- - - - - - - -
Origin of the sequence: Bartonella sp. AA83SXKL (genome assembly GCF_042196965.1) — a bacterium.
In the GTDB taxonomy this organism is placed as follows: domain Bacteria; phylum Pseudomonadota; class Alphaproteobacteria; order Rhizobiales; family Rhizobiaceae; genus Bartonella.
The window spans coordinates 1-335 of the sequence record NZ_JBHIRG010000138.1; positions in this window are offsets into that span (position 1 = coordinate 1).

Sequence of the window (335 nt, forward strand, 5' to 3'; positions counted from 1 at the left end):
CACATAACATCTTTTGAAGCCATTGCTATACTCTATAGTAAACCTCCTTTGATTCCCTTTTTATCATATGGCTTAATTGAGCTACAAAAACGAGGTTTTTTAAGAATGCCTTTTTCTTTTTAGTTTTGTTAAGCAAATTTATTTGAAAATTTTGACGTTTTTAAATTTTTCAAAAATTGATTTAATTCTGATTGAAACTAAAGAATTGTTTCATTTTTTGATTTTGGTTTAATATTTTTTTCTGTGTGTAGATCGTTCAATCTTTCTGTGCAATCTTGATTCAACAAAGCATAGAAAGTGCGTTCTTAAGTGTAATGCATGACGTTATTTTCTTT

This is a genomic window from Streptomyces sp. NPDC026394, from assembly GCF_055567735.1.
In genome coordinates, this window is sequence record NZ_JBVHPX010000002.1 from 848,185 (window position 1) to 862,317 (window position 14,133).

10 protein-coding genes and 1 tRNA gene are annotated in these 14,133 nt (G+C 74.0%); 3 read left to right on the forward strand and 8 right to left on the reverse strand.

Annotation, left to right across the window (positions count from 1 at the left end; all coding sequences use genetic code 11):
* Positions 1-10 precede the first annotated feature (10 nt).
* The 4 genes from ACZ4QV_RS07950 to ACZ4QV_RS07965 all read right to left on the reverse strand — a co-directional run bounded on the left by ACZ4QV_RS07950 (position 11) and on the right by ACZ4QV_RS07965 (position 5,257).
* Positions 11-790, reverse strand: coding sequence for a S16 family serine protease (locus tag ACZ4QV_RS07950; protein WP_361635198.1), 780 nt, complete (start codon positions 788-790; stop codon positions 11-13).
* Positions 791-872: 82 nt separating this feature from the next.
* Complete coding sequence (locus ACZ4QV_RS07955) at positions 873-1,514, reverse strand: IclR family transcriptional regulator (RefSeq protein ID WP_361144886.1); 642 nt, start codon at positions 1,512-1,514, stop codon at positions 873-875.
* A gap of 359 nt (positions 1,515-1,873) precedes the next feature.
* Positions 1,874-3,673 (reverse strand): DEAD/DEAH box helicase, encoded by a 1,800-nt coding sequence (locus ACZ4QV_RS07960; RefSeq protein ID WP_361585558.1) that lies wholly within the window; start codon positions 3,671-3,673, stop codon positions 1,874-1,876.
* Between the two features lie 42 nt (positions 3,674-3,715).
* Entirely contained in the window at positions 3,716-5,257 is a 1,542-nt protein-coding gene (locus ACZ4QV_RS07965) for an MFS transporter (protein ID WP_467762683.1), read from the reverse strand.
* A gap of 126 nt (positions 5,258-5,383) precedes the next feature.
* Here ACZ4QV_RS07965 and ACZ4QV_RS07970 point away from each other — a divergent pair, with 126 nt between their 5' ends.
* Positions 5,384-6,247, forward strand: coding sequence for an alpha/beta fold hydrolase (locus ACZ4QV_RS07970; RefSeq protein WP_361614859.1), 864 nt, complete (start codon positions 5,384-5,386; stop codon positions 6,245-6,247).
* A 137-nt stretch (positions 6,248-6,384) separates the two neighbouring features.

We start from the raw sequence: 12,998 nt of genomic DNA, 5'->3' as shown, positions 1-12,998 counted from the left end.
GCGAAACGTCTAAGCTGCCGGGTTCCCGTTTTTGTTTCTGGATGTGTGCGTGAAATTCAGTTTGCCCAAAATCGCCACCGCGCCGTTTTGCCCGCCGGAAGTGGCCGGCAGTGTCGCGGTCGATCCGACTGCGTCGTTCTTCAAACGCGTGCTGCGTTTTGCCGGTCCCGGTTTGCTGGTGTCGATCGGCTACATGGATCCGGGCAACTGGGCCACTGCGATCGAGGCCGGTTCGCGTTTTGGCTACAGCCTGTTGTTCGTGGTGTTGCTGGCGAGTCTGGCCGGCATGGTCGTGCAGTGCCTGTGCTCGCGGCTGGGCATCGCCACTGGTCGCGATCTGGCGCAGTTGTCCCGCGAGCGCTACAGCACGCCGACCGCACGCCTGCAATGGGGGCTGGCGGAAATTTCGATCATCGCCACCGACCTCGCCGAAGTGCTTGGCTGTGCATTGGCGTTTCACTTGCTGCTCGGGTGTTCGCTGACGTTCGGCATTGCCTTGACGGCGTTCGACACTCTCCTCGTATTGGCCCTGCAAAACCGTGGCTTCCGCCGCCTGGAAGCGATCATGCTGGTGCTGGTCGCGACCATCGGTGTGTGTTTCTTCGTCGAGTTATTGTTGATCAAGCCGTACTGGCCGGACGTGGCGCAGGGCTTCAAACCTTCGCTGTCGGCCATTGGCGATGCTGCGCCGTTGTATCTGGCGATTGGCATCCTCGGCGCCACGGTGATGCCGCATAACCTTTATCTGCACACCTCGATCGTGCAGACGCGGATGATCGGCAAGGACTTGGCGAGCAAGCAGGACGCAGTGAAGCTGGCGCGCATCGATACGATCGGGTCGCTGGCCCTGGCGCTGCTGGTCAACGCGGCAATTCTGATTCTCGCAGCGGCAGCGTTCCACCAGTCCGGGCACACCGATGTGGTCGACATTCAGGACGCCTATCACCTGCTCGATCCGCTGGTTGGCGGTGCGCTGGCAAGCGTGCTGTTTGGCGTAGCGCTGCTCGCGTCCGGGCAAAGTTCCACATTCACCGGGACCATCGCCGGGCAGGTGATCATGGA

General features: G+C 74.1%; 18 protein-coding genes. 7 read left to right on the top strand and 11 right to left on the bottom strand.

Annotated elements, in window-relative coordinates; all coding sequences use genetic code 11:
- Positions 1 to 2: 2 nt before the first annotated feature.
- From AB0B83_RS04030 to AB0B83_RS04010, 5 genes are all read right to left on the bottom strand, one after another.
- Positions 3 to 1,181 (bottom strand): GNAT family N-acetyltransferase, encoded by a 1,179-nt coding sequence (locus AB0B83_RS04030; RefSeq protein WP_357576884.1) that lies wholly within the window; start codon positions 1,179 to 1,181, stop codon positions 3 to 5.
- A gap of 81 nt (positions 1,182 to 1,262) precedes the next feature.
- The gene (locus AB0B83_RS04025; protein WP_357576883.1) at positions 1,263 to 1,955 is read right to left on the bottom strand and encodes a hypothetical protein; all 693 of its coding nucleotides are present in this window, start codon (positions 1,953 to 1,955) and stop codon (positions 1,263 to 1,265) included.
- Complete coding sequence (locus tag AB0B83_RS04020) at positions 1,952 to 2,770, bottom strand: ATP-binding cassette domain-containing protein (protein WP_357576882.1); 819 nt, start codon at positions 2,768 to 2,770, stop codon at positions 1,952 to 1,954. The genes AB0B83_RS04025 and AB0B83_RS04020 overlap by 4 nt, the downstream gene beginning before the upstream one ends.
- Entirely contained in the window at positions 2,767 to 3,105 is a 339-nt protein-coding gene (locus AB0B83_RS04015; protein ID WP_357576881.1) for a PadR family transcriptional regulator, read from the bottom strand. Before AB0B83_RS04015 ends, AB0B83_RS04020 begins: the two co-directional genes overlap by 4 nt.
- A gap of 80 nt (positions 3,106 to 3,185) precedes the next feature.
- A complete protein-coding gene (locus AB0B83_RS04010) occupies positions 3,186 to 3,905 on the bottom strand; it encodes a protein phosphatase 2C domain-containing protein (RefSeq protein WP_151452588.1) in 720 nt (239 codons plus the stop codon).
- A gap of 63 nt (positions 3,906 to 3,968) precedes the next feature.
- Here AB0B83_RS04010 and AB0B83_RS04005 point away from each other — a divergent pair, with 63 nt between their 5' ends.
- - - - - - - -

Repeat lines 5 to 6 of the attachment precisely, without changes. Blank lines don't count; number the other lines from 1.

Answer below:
CACATAACATCTTTTGAAGCCATTGCTATACTCTATAGTAAACCTCCTTTGATTCCCTTTTTATCATATGGCTTAATTGAGCTACAAAAACGAGGTTTTTTAAGAATGCCTTTTTCTTTTTAGTTTTGTTAAGCAAATTTATTTGAAAATTTTGACGTTTTTAAATTTTTCAAAAATTGATTTAATTCTGATTGAAACTAAAGAATTGTTTCATTTTTTGATTTTGGTTTAATATTTTTTTCTGTGTGTAGATCGTTCAATCTTTCTGTGCAATCTTGATTCAACAAAGCATAGAAAGTGCGTTCTTAAGTGTAATGCATGACGTTATTTTCTTT

This is a genomic window from Streptomyces sp. NPDC026394, from assembly GCF_055567735.1.